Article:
It is a story of enduring love and devotion, which although sometimes brought into question, was always evident. Mira begins this memoir in her voice as the child, Myra, her real name. The prose is lyrical, almost poetic at times, and it makes you feel comfortable. There were moments when you could almost feel as if you were a witness to the events, as in the final scene of her mother Norma's dying days, which had a great emotional impact. There were other times, however, when there was an absence of the emotional tug that would make you feel completely captivated. With the help of her mother's diaries and other memorabilia that she has found in a UHaul storage facility, Mira has reconstructed the shattered remnants of the many lives that influenced her growing up. Using fragments of her own memories and recollections that stem from paintings and drawings she once presented to her mom, plus sentences from letters she and/or her mom wrote to each other long ago, during the long period of their separation (17 years), Mira opens a window onto the world of neglect and abuse that was her childhood and allows us to glimpse the sadness and chaos that surrounded her life. Always ready to protect herself from her mother's voyages into her fantasies, she is constantly on guard, but also, she is ever mindful of her mother's needs and the "absence of her actual presence", in her life. Abandoned by their father, raised by a schizophrenic mother forgotten by society, surrounded by superstitious and abusive relatives ashamed of Norma's mental illness, Mira and her sister (Natalia, aka Rachel) muddled through their lives until their mother's violence forced them to abandon her, move away and assume new identities. After a catastrophic car accident leaves Mira with her own brain injury involving memory loss and confusion, Mira begins her own journey back to "normal". In trying to reconstruct her life and its memories which have been lost, admitting that some memories may or may not be parts of her real memory, she tries to create a palace in her mind of rooms filled with memories that will trigger others and make her past life more complete. Like her mother, now she has difficulties remembering, but she is strongly attached to the real world and her mother is not. The bonds between herself and her mom were never severed completely, but they were distant and charged with fear and resentment because of her mom's erratic and dangerous stalking behavior. Perhaps she had to run away.perhaps her sister did too, but perhaps they could have done more, while they were gone, to guarantee their mother's safety, rather than simply think it was the responsibility of the state to take care of her and, therefore, justify their own escape. We can not really know the answer having not walked in those shoes, and surely it would be better if there were services available to help people in such devastating circumstances. The one thing that was completely obvious, throughout the telling of the memoir, was the deep bond between Norma, the mother, and Myra, the child, and even Norma the daughter and her own mother as well, who cared for her, albeit resentfully sometimes, until she was no longer physically or mentally able. That bond between mother and child was never broken.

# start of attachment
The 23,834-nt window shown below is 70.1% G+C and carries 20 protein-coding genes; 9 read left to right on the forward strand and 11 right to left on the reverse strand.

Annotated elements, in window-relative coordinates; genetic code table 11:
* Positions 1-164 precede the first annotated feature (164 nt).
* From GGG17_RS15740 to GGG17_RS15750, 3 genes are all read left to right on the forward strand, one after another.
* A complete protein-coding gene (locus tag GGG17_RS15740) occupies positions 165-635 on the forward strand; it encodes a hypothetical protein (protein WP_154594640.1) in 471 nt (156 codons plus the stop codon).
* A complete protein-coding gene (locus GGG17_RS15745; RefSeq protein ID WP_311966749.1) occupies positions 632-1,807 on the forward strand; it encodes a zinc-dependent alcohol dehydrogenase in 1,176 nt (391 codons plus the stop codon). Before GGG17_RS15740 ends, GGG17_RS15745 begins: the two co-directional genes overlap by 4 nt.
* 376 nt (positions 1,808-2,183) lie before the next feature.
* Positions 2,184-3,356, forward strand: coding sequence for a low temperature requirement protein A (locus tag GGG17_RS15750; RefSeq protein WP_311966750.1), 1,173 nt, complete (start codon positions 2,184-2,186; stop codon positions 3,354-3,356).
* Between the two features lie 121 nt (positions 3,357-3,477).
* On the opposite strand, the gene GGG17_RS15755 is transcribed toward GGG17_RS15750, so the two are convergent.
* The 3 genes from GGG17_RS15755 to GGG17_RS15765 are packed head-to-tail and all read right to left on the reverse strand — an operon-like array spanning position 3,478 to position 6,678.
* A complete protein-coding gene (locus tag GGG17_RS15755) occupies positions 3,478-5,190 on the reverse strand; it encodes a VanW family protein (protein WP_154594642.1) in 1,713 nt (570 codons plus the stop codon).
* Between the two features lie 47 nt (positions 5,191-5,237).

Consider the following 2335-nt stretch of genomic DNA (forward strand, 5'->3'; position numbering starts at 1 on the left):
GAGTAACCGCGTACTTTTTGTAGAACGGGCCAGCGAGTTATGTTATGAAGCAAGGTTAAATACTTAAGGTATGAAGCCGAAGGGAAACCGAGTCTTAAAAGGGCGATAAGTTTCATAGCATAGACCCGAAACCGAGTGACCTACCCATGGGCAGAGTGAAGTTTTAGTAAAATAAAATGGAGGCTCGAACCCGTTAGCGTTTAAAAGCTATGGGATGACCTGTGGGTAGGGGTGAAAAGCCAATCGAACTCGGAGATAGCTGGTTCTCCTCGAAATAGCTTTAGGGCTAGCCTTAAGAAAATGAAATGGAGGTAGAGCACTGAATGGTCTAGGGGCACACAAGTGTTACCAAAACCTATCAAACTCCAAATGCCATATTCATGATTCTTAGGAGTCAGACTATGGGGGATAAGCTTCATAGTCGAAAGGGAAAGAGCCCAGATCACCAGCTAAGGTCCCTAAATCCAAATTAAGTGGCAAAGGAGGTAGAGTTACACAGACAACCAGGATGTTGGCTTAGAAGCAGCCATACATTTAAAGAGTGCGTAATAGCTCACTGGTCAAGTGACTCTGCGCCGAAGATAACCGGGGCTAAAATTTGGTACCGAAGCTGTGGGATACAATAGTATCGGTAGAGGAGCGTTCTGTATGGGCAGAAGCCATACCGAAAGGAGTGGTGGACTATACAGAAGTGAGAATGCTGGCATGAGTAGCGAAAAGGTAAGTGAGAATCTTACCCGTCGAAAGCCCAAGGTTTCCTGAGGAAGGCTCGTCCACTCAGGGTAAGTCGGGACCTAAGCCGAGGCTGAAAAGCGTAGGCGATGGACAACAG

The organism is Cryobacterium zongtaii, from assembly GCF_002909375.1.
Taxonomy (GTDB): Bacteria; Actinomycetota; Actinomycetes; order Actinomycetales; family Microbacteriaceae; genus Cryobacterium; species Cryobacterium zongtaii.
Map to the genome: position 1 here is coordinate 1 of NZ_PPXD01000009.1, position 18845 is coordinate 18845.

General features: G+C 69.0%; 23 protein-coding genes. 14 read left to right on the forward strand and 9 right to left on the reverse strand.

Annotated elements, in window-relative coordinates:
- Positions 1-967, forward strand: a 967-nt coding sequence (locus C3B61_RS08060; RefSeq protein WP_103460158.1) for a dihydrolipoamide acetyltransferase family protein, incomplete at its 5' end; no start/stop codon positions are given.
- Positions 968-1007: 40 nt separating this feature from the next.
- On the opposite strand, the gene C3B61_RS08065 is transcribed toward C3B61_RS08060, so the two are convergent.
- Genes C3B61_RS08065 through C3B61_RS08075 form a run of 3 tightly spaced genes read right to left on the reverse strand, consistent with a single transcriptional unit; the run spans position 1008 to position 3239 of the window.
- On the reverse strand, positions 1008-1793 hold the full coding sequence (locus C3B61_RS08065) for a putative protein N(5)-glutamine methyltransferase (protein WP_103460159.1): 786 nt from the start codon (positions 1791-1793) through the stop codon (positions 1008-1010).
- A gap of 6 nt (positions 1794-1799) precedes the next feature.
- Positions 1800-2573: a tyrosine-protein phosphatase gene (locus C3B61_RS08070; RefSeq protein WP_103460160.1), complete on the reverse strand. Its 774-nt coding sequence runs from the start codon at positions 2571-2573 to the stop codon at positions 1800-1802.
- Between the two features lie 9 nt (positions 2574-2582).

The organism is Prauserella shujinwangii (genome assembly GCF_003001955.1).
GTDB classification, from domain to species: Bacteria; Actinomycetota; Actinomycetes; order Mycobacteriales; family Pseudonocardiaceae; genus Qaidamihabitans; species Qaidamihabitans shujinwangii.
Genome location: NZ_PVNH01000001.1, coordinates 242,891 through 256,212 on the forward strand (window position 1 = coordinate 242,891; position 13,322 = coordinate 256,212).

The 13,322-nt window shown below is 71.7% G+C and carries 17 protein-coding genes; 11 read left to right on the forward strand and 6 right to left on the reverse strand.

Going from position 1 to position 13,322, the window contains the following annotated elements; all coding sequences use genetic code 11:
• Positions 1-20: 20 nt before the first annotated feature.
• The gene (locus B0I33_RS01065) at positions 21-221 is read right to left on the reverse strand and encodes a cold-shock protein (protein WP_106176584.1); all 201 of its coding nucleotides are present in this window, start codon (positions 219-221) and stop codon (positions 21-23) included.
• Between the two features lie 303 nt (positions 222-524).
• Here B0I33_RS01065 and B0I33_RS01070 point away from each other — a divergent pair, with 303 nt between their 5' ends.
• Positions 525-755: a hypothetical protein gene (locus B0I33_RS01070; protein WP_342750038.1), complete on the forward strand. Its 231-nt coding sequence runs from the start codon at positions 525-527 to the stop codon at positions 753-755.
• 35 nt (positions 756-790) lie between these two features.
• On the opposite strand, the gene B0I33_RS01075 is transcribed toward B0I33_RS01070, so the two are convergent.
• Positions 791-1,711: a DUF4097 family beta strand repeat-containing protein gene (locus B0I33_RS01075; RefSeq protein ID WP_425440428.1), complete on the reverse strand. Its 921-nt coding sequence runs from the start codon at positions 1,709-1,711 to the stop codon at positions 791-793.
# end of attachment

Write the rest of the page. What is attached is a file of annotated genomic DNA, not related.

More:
Sara Sorci More than 1 year ago
Thoroughly enjoyed this book. As someone in the field of mental health I loved how Mira Bartok illustrated the complexities of how mental illness can impact the family system and an individual's life. Beautifully told.
grumpydan More than 1 year ago
Mira has spent most of her adult life hiding from her schizophrenic homeless mother when she gets a call through a friend that her mother is in the hospital dying of stomach cancer. When she finds a key to a storage locker that her mother rents, she finds artifacts from her childhood and memories start flooding back. With this memoir Mira has written a captivating story of a childhood filled with hope and fear. She reads from her mother's journals and opens the reader's eyes to what it is like to live in such a world. This is a book of love and forgiveness and finding truth. I recommend you keep a box of tissues close by.
NightLilly More than 1 year ago
The Memory Palace is brilliant and also an amazing piece of writing. Spiritual, inspirational, beautiful, and heart-wrenching, I can only say what an incredible book it is. Mira is one of two sisters challenged by their schizophrenic, yet brilliant mother, Norma. Mira and her sister are resourceful, thoughtful, angry at times and forgiving. They are fabulously resilient. Mira does her best to portray her mother's brilliant, intense side and makes it clear that that coincided with her mental illness. This is a remarkable, provocative, stimulating book.
Anonymous More than 1 year ago
A truly honestly heartfelt story, i loved reading this and have recommended it to several friends.